How does the Maslow CNC fit in the Woodworking World?
Last December when I started this series on the Maslow CNC, my goal was to evaluate the $350 kit with a focus on how it might fit into a hobbyist woodworker’s world — the kind of machine a woodworker in a home shop who might want to try a bit of digital woodworking at a low price. With that in mind, I look at the Maslow CNC and come up with two basic questions to answer.
First, does this machine fulfill the needs of a woodworking hobbyist? Considering that most woodworkers and the readers of Popular Woodworking magazine primarily work in solid woods, in general, the answer is no. The Maslow is not designed for cutting solid wood. Since it moves a router resting on a small base, that makes it better suited for working on large sized sheet material like plywood or MDF.
To work properly, it needs a large surface area to keep the router flat as it moves. Smaller solid wood boards are usually too narrow. That’s not to say, that you can’t be clever and clamp together several boards of the same thickness to increase surface area when you’re trying to cut a single board in the middle of the stack. In other words, with a little work and clamps and a number of passes you could cut solid wood.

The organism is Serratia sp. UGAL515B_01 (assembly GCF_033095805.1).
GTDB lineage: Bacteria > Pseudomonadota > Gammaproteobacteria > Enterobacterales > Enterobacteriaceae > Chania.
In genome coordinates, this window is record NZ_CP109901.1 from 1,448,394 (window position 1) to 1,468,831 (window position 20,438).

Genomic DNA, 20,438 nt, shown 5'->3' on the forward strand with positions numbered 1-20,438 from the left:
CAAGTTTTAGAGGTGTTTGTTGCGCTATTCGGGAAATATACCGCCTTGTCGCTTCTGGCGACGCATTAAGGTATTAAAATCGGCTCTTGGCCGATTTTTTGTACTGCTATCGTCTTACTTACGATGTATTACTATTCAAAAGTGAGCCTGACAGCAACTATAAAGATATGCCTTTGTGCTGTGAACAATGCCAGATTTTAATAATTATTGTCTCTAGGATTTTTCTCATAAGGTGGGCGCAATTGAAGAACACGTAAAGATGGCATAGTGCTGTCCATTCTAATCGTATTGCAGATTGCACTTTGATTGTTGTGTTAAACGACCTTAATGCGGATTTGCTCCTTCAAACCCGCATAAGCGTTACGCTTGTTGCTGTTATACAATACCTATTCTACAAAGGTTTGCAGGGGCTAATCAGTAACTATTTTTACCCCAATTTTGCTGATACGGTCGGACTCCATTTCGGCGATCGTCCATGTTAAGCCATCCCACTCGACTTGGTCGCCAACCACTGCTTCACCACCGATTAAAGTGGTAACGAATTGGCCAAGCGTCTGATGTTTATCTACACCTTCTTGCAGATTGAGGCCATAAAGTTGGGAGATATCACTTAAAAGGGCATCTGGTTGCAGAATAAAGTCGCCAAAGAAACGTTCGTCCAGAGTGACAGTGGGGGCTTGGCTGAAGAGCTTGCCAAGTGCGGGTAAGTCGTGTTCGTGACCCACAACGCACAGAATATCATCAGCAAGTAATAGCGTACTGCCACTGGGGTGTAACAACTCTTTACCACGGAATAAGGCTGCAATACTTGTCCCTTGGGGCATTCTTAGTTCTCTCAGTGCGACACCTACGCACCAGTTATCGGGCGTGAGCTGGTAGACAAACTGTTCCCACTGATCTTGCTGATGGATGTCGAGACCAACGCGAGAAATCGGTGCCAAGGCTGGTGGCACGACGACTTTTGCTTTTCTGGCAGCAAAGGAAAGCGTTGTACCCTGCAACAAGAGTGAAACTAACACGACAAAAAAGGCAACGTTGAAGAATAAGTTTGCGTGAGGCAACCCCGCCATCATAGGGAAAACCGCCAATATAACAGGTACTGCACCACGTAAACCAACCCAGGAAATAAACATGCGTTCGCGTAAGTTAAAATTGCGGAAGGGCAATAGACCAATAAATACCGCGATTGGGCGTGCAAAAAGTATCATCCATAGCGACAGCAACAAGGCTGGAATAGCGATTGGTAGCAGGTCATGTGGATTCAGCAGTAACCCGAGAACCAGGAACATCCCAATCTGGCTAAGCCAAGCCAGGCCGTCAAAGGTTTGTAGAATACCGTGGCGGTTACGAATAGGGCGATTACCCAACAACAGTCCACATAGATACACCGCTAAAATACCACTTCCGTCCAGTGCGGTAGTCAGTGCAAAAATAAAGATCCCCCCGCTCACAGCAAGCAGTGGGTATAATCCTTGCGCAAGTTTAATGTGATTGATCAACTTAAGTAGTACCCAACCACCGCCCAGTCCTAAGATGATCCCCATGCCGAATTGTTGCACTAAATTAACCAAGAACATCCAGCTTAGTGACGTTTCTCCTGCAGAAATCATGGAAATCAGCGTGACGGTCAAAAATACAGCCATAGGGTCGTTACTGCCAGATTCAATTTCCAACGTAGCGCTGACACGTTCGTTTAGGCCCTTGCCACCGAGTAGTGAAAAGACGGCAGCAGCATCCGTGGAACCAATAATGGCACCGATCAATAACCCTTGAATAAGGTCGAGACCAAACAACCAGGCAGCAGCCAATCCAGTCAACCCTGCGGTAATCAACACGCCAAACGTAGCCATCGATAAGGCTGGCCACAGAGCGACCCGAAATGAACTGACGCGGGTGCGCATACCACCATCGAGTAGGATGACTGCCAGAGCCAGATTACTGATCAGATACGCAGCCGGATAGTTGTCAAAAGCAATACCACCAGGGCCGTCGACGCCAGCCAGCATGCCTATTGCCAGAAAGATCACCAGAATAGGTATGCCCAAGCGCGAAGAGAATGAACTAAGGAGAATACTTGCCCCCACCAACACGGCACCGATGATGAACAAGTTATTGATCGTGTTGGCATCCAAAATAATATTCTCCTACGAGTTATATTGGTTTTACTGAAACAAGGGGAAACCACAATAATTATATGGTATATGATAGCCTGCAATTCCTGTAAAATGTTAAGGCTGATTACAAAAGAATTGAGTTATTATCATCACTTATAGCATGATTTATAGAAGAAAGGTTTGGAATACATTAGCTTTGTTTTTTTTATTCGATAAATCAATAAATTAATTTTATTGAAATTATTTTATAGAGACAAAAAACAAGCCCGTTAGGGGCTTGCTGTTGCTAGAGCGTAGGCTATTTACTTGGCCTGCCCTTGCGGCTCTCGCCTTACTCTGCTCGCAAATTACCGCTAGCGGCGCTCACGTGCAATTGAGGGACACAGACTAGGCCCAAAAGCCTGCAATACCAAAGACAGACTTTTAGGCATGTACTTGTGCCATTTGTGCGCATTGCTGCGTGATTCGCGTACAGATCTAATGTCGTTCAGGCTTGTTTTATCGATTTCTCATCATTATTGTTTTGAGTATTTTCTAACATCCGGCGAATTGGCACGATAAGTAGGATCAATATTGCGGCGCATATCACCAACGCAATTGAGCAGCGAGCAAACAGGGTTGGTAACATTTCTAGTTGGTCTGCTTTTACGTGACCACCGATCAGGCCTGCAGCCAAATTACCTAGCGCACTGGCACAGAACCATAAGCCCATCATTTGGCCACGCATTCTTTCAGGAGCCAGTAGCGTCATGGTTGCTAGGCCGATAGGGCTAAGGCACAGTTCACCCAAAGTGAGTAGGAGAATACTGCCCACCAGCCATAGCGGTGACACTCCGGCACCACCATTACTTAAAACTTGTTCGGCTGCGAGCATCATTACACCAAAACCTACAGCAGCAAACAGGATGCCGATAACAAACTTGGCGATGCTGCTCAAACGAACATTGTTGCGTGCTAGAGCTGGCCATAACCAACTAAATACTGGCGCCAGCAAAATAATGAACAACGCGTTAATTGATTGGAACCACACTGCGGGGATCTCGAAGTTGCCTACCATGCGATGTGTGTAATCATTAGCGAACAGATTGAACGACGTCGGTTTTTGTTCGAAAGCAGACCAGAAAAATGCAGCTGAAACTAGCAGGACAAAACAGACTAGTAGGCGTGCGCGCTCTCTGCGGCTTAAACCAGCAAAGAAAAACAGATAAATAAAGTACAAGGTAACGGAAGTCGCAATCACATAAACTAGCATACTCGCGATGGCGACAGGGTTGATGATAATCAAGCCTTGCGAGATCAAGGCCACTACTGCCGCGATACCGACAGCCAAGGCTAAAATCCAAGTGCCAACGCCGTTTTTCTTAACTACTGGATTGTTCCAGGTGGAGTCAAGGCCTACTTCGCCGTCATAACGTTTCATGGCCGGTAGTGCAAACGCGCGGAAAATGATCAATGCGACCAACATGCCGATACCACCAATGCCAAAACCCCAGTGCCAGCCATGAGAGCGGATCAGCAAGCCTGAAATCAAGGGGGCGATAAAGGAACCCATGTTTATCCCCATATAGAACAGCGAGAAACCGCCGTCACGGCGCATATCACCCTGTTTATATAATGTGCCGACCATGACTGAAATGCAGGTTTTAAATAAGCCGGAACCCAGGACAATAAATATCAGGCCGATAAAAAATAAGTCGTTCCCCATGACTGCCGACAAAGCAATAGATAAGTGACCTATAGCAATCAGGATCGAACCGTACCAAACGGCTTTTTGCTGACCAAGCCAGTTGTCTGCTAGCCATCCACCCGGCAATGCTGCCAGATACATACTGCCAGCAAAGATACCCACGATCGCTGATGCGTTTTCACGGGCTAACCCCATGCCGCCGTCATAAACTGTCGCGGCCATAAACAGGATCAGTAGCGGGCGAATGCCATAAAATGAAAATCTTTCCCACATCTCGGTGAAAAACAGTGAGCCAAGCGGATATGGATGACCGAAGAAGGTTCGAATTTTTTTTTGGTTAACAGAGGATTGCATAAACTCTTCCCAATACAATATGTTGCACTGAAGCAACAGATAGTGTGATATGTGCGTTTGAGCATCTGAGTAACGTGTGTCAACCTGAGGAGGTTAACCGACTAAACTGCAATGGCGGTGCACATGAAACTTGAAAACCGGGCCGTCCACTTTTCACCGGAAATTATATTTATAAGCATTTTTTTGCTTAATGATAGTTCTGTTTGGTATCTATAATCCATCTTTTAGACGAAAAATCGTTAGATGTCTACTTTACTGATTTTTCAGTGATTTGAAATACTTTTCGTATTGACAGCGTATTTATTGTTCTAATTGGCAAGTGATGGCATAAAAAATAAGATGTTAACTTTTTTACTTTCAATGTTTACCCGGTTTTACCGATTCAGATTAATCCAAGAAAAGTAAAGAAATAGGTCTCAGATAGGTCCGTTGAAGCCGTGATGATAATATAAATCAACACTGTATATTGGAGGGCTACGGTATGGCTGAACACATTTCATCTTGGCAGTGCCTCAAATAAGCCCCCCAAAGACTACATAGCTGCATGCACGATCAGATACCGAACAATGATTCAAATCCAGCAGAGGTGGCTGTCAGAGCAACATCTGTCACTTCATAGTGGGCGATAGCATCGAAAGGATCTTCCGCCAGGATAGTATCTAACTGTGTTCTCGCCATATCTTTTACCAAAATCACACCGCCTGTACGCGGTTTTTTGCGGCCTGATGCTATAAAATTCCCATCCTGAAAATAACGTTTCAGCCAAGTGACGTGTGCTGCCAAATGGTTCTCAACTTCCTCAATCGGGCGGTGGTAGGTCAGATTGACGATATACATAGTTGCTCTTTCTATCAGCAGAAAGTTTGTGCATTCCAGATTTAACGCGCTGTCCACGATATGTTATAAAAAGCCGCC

Since cutting large flat materials is what the Maslow is designed to do, that doesn’t mean the machine isn’t still useful to hobbyist woodworkers. If the team achieves its intended accuracy of 1/64” (.4 mm) the Maslow could be used to cut patterns for shaping solid wood on a router table or shaper. 1/64” is not joinery accurate by any means, but for many pattern parts and shapes in furniture or other woodworking projects, it might be accurate enough. Critical lengths would have to be checked carefully to make sure all parts intended to be the same length match.